Initial coin offerings, or ICOs, have  raised over $3.2 billion so far in 2017, up from almost nothing in 2016. They're getting so common that ICOs have passed venture capital for early-stage funding in blockchain startups.

So I'm generally not too interested when getting a pitch about yet another cryptocurrency "token generation event."

But most ICOs don't have Dan Ariely, he of Predictably Irrational and a host of other behavioral marketing business books, as an investor. And most aren't already in use in multiple communities, powering 50,000 actual transactions of actual goods and services in an average month.

The ICO is for Colu, which is a digital wallet designed for local communities. There's a "local pound" in East London, a "Tel Aviv Shekel" in -- you guessed it -- Tel Aviv, where hundreds of businesses will accept it, and other local currencies two other cities globally.

The idea is simple: buy local with a local currency.

Ariely, who has taken a role as "Chief Behavior Officer" at Colu, puts it this way:

"Colu is leveling the playing field between local communities and larger institutions, giving them the opportunity to accelerate their growth while generating cooperation built on mutual trust and shared successes."

Using Colu is pretty straightforward: simply down downloading and installing the app you get a few dollars worth of local currency, which of course you can add to. Then you find local businesses that support the currency ... and spend it. Businesses can keep their receipts in the local currency, or take it out in a local currency for a processing fee. Leaving it in, however, enables them to share the wealth: shopping locally themselves.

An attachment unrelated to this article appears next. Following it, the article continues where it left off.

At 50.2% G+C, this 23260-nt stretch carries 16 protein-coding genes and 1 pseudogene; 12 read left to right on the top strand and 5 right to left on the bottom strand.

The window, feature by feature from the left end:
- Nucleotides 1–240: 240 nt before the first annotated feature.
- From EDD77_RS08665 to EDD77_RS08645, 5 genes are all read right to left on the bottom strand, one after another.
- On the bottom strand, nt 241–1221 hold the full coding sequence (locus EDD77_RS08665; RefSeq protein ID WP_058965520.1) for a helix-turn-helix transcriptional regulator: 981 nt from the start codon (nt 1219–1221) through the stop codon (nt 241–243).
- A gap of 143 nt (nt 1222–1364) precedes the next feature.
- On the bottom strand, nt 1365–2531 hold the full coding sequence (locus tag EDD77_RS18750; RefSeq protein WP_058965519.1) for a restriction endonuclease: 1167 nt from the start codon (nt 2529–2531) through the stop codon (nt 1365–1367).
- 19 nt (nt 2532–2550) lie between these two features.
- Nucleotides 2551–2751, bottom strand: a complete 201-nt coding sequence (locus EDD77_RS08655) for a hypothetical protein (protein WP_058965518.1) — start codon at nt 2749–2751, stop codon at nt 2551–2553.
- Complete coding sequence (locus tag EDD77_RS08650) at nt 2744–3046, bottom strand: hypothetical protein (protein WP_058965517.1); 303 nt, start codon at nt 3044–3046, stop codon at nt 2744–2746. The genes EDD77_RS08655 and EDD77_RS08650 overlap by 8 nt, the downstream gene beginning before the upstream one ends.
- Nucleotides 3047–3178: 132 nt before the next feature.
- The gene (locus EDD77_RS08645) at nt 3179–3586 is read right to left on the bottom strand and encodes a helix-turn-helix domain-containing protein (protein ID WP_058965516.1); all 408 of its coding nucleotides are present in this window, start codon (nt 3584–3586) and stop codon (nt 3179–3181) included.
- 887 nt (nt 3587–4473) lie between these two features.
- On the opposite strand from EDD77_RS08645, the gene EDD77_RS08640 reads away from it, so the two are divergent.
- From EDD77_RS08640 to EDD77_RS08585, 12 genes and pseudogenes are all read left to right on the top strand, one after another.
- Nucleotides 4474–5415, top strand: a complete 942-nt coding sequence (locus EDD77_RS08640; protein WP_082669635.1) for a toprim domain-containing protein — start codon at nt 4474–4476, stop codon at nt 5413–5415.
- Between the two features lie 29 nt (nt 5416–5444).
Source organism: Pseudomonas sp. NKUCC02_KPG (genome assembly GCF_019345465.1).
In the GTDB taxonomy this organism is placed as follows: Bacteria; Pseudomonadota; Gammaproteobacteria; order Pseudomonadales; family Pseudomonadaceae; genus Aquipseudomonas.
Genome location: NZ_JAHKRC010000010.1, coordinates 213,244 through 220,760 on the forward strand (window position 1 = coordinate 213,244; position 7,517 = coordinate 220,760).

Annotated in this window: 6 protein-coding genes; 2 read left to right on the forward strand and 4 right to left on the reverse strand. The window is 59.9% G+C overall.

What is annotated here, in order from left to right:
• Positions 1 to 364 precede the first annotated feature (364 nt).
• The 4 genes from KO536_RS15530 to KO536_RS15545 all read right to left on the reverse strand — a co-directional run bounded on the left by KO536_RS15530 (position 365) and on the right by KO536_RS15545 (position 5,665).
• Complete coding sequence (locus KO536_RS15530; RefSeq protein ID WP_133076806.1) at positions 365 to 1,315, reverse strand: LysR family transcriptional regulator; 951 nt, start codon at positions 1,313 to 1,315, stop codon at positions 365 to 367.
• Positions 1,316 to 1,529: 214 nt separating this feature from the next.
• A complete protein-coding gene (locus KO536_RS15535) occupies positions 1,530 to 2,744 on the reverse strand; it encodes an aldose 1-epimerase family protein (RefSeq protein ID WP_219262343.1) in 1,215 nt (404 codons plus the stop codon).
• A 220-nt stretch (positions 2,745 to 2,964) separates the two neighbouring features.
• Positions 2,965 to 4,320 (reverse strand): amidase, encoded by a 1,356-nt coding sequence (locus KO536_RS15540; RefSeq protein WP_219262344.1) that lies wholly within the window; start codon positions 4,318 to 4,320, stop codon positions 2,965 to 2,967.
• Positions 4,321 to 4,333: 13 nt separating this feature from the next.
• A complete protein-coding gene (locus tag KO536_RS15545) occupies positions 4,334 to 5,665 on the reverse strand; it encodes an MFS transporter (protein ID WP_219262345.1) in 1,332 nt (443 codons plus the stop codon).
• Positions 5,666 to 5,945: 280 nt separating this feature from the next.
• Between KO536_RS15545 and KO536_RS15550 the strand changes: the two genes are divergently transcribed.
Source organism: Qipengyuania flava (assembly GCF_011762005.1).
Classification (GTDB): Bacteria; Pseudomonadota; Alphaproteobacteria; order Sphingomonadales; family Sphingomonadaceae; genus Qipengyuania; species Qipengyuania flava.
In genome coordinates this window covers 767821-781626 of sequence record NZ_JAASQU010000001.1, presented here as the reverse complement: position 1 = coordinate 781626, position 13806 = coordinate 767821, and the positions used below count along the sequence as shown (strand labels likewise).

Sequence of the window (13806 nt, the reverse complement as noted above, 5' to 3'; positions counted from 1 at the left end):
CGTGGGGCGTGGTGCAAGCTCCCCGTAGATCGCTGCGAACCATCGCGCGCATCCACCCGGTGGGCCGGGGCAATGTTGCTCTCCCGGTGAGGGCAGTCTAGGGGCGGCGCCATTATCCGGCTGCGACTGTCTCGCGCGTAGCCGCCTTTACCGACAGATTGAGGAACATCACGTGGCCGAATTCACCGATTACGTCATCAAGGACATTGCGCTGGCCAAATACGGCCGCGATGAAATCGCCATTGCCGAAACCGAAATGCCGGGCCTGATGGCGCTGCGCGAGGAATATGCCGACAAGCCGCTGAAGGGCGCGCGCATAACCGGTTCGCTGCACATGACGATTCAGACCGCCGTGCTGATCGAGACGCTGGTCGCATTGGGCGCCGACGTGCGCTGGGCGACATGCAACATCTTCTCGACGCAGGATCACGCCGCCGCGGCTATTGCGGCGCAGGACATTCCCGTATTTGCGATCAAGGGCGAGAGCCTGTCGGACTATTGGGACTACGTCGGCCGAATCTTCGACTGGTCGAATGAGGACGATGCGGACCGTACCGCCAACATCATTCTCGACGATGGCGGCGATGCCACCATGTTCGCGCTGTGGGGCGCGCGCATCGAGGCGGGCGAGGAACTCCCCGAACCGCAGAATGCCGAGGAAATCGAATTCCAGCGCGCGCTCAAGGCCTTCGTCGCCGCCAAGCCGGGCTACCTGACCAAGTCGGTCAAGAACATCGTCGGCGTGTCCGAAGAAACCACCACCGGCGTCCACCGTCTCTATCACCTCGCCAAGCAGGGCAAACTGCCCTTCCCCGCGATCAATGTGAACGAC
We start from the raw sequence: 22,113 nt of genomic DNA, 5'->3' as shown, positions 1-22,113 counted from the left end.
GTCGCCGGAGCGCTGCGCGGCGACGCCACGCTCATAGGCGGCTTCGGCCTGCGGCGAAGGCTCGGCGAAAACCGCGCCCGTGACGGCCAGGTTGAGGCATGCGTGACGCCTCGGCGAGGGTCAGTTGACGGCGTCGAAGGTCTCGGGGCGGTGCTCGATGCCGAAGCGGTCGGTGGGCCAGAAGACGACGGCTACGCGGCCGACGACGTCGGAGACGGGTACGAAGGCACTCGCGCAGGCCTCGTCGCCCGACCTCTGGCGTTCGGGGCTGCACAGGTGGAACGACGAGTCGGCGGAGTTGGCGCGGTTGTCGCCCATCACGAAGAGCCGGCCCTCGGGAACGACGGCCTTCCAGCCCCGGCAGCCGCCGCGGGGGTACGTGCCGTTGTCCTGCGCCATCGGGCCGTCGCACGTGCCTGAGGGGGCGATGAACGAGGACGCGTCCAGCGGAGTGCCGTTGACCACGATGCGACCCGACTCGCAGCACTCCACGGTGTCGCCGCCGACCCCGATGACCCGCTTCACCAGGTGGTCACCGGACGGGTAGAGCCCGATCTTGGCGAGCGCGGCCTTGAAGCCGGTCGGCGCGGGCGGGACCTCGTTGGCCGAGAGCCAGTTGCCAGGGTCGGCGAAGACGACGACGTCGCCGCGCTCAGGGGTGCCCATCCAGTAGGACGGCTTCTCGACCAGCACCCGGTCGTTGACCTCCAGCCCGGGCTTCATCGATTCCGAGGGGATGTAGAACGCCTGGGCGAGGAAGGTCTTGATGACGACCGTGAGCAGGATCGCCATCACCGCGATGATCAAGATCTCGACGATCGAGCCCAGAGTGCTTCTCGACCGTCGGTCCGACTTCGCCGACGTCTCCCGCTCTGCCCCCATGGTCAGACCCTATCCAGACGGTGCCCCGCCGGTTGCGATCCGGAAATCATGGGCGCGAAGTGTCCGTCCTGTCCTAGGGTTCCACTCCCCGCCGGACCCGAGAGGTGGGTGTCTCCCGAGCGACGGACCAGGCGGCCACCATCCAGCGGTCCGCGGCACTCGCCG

Colu's ICO is intended to accomplish four things:

  1. connect local economies to a "global network of value" and act as a reserve currency
  2. enable communities to raise capital (thereby speeding adoption in new cities)
  3. support an ecosystem of currency exchange, payments, and lending services
  4. pay for services on the Colu network

Colu is attempting to raise $50 million in good old fashioned U.S. dollars via the ICO. 35% of the total token pool is being sold immediately, while 30% will be reserved for a community pool, 29% is reserved for "future development," and 6% will be disbursed to Colu employees in a "team pool," with a standard 36-month vesting cycle and six-month cliff. The ICO is being run a division of the company owned in Gibraltar, which is popular among ICO founders due to the lack of local regulation.

Colu's mission, of course, is to increase local commerce and build small businesses. It takes a small commission on transactions to maintain the service.

A question I had for the company is: how do governments and national banks feel about local currencies ... which of course mean that actual fiat government currencies would be used less.

"The truth is, that I don't really know," Ariely answered. "But I'll tell you how I think they should feel about it: they should be incredibly happy about it. The reality is that federal governments and banks care mostly about the stability of the economy. That's the essence of what they should be caring about most ... and there's no question that small businesses are one of the most important engines for growth. And there's also no question that when we think about inequality in society ... the more we have big businesses rather than small businesses, the more we have inequality in society."

"So everybody should really care about local businesses and empowering communities," he added.